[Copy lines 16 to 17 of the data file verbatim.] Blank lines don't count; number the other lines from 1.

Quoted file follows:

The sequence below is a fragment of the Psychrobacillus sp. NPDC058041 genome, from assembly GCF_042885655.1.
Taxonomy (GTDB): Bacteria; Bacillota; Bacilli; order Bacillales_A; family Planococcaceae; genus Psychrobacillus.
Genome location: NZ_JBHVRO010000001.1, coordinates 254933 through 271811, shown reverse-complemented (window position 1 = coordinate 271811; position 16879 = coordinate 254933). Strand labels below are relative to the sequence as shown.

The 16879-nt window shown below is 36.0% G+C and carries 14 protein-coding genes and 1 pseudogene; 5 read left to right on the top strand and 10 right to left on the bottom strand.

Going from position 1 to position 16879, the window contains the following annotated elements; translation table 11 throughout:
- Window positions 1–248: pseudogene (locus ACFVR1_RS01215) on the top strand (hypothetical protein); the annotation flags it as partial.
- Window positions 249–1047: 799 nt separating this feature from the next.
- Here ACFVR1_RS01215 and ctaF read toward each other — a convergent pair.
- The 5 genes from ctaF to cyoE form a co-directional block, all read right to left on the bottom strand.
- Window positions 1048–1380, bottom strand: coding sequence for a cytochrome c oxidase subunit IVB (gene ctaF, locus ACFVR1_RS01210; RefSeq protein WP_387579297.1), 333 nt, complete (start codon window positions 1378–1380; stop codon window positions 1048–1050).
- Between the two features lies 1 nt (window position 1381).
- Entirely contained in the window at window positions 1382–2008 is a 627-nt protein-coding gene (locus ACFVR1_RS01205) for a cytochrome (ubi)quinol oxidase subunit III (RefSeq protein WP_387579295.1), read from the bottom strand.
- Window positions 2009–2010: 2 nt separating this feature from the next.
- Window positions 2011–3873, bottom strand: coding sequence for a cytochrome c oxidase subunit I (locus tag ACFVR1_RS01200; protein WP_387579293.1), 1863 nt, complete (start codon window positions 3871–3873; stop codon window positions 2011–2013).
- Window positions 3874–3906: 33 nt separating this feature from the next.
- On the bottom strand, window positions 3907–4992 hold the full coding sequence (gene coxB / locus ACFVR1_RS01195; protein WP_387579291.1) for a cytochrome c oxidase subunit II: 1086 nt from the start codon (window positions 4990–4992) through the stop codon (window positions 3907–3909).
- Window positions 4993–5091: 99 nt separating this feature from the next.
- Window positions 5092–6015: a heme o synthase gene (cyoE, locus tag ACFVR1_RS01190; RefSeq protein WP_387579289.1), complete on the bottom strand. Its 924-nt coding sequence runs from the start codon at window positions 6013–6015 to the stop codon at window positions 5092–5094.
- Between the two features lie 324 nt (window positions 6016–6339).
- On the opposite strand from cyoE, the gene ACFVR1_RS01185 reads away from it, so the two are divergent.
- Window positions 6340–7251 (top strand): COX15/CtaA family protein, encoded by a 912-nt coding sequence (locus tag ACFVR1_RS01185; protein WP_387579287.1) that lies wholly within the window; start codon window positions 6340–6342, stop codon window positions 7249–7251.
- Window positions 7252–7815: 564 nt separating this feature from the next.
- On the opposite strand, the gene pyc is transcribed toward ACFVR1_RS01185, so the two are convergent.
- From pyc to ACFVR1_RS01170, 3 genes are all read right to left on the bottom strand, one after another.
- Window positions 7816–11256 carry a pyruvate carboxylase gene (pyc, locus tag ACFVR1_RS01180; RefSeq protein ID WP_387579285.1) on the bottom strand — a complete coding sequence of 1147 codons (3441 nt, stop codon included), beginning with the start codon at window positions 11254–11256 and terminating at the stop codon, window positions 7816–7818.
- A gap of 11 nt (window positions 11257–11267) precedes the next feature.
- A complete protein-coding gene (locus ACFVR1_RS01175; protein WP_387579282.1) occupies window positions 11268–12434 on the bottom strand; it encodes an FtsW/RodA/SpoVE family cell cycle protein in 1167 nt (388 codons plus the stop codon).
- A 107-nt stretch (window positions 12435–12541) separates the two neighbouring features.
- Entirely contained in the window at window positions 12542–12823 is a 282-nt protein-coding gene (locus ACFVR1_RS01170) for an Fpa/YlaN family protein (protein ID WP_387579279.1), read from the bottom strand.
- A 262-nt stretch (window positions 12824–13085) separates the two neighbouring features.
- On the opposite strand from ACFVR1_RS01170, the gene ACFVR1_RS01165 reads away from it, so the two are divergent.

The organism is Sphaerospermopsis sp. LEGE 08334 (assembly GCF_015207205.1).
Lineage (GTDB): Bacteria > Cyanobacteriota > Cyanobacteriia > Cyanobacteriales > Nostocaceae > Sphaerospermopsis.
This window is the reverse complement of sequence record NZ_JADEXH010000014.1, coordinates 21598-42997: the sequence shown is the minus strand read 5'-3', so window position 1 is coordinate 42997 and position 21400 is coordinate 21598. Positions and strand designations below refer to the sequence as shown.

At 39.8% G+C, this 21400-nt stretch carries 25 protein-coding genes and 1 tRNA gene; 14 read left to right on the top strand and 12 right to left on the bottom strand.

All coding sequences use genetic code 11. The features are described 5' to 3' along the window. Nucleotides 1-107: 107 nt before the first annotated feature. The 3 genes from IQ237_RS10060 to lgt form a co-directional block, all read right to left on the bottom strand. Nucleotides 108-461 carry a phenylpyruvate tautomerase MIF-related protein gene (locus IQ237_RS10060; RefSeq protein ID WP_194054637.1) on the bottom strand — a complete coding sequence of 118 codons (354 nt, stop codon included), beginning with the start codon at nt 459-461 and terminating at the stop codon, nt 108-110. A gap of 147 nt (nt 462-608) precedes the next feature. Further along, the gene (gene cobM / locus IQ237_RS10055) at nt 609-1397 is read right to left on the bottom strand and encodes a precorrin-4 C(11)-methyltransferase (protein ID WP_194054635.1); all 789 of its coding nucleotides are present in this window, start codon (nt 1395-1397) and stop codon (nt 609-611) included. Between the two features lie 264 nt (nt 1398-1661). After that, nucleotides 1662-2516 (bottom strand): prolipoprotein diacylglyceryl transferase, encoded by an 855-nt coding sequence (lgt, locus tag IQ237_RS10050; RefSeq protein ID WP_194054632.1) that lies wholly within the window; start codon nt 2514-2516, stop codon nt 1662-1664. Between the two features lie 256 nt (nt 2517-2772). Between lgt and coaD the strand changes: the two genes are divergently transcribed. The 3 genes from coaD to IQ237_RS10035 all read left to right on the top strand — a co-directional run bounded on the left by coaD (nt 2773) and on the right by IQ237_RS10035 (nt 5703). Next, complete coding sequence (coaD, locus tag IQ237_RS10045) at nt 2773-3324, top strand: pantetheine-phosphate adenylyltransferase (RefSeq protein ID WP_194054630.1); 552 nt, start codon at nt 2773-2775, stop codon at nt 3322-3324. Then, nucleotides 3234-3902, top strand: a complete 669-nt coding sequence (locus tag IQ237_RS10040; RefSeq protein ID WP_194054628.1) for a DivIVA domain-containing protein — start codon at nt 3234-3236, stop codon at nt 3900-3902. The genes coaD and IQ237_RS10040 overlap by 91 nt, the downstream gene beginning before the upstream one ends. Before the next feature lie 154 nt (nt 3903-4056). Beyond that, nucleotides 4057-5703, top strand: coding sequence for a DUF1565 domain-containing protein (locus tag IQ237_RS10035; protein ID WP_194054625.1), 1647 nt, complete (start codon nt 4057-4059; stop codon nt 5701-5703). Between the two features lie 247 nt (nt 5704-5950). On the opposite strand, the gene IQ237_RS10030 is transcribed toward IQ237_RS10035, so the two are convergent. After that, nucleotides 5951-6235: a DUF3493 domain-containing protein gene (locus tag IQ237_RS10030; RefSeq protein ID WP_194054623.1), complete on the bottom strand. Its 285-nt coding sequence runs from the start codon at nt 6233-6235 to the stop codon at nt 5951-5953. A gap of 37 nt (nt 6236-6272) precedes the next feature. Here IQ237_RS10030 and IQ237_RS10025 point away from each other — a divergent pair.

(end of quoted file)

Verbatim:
- On the bottom strand, window positions 3907–4992 hold the full coding sequence (gene coxB / locus ACFVR1_RS01195; protein WP_387579291.1) for a cytochrome c oxidase subunit II: 1086 nt from the start codon (window positions 4990–4992) through the stop codon (window positions 3907–3909).
- Window positions 4993–5091: 99 nt separating this feature from the next.